Investment spending is simply a basic premise of growth. Again, yes, we need to streamline smartly and eliminate waste wherever we can. But to suggest that simply chopping investment spending out of our federal budget will somehow allow our economy to grow is just magical thinking. I expect better from the self-proclaimed "party of business." Investment spending is a basic function of growth - for what purpose are they questioning that?

Posted by: deanlambrecht | January 25, 2011 10:48 AM | Report abuse

Just two reminders:
1- Until the last year or two, Canada ran budget SURPLUSES. And did not have a very large financial meltdown, mostly because it kept its Depression era banking laws while the US recinded ours.

2- The second largest exporter in the world, behind China, but ahead of the USA is Germany.
Socialist, unionized, 5 week vacation a year, socialist, universal health care, cheap education all the way to the highest levels, socialist, saddled with the Eastern Part still dragging on the economy, really high taxes therefore uncompetitive, very little agricultural exports, unlike the USA, socialist GERMANY.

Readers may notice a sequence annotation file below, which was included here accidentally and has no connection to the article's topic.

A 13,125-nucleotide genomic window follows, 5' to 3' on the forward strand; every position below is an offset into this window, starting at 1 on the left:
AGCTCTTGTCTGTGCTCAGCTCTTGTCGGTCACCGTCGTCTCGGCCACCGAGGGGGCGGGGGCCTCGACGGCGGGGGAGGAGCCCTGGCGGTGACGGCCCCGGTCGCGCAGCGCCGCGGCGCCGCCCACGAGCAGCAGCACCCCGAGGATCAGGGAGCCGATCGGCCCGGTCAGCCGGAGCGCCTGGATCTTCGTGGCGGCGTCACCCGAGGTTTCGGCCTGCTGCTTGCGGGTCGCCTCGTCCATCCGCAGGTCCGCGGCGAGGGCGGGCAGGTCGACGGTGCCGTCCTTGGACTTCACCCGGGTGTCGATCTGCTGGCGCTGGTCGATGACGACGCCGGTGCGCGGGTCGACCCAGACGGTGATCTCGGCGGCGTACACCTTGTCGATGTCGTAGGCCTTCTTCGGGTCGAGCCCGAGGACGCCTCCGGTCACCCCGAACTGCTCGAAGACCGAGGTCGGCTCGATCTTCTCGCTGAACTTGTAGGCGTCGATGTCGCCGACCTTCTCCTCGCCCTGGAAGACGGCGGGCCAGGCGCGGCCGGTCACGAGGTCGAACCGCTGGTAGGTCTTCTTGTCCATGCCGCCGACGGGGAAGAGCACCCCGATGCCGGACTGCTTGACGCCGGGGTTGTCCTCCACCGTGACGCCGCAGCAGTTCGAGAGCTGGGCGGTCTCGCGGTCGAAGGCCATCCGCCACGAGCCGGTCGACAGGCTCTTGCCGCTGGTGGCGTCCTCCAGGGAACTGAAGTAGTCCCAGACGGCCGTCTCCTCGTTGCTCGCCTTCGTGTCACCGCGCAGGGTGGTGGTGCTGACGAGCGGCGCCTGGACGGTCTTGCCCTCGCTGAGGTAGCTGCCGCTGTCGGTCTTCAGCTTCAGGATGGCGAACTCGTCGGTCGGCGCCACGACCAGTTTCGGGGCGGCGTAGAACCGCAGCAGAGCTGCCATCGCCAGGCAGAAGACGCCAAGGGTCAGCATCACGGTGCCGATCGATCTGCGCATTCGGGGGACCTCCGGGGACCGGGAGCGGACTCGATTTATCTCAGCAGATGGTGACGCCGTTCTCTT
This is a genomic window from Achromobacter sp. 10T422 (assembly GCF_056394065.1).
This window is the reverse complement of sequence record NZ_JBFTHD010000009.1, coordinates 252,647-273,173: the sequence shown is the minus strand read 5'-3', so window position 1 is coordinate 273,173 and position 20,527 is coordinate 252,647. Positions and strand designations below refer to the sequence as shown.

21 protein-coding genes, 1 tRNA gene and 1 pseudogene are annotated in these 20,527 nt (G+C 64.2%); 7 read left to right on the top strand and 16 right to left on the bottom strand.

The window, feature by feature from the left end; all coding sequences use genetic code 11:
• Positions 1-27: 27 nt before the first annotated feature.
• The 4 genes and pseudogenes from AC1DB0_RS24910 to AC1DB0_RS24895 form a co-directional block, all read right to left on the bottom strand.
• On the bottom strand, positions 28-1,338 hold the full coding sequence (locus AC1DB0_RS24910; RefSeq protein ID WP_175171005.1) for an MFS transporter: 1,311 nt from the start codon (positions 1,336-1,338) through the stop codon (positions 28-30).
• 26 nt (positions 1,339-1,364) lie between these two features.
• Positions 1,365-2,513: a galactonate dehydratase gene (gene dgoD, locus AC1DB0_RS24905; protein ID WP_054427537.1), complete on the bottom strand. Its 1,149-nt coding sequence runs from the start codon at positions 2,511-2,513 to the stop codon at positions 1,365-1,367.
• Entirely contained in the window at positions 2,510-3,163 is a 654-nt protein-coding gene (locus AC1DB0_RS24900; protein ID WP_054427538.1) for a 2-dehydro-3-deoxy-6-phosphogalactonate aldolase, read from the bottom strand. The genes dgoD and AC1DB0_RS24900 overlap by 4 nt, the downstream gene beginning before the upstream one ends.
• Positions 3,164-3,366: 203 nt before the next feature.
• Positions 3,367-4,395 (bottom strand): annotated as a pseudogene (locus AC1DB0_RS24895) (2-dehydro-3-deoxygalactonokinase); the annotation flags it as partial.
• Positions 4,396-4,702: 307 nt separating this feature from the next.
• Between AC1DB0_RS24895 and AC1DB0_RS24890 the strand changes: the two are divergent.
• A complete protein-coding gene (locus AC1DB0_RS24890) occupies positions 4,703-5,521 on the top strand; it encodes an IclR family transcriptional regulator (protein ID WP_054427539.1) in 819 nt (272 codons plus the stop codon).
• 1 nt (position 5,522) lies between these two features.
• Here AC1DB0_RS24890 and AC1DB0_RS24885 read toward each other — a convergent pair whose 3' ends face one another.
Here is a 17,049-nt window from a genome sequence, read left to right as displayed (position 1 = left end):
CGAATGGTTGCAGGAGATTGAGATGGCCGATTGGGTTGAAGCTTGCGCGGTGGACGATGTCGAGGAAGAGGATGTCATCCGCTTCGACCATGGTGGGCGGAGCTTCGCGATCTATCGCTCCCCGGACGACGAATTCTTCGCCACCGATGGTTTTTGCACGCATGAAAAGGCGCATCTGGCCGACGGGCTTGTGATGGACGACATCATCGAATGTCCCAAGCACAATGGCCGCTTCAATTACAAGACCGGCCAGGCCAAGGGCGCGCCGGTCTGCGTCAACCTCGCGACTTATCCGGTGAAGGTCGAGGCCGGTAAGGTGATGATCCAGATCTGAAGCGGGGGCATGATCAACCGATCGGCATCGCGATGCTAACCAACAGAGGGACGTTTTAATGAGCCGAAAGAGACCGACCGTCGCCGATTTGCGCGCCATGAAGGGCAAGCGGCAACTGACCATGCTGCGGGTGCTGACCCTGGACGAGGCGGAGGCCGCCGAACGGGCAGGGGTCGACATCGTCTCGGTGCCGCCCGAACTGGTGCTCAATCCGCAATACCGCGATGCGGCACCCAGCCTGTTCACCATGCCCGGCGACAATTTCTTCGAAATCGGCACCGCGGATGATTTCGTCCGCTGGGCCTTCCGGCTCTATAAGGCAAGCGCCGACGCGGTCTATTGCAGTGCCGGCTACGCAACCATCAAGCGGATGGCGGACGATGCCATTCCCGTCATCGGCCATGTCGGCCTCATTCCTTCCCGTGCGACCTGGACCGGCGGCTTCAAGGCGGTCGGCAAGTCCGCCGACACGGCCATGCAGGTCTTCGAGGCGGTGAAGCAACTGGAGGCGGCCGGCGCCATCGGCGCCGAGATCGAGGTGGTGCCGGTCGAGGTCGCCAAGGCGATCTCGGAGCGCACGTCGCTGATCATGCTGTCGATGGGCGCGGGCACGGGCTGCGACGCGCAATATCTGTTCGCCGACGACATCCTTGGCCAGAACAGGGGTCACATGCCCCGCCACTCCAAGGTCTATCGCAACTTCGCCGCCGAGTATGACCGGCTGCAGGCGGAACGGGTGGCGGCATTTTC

Google it.


Posted by: grat_is | January 25, 2011 11:13 AM | Report abuse

http://onlinejournal.com/artman/publish/article_6067.shtml

Germany overtly believes in free trade but covertly maintains non-tariff trade barriers.

Also, there is cultural bias in Germany. German people simply prefer to buy German made products, and its not simply because they are better. I owned a 2003 Mercedes and it was a piece of crap. I traded it in for a Ford Explorer and have loved it.

The above article eludes to Alexander Hamilton style policies that Reagan and his followers including many Dems) have turned away from (i.e. trade protections). Until we start protecting our industries and jobs, we will continue to decline until we have the same living standards as China and India, countries which DO protect their industries.

Re' Canada, that socialist country has decimated our timber industry with subsidies/etc.. They have bought and closed down many US saw mills and timber forests.

Posted by: lauren2010 | January 25, 2011 11:29 AM | Report abuse

--*Framing the global economy as a competition rather than a shared enterprise preys on our fear of rising powers such as China and India. But, to the White House, it's for a good cause: It gets America's competitive juices flowing, helping galvanize us into making the changes and investments needed to secure our own future.*--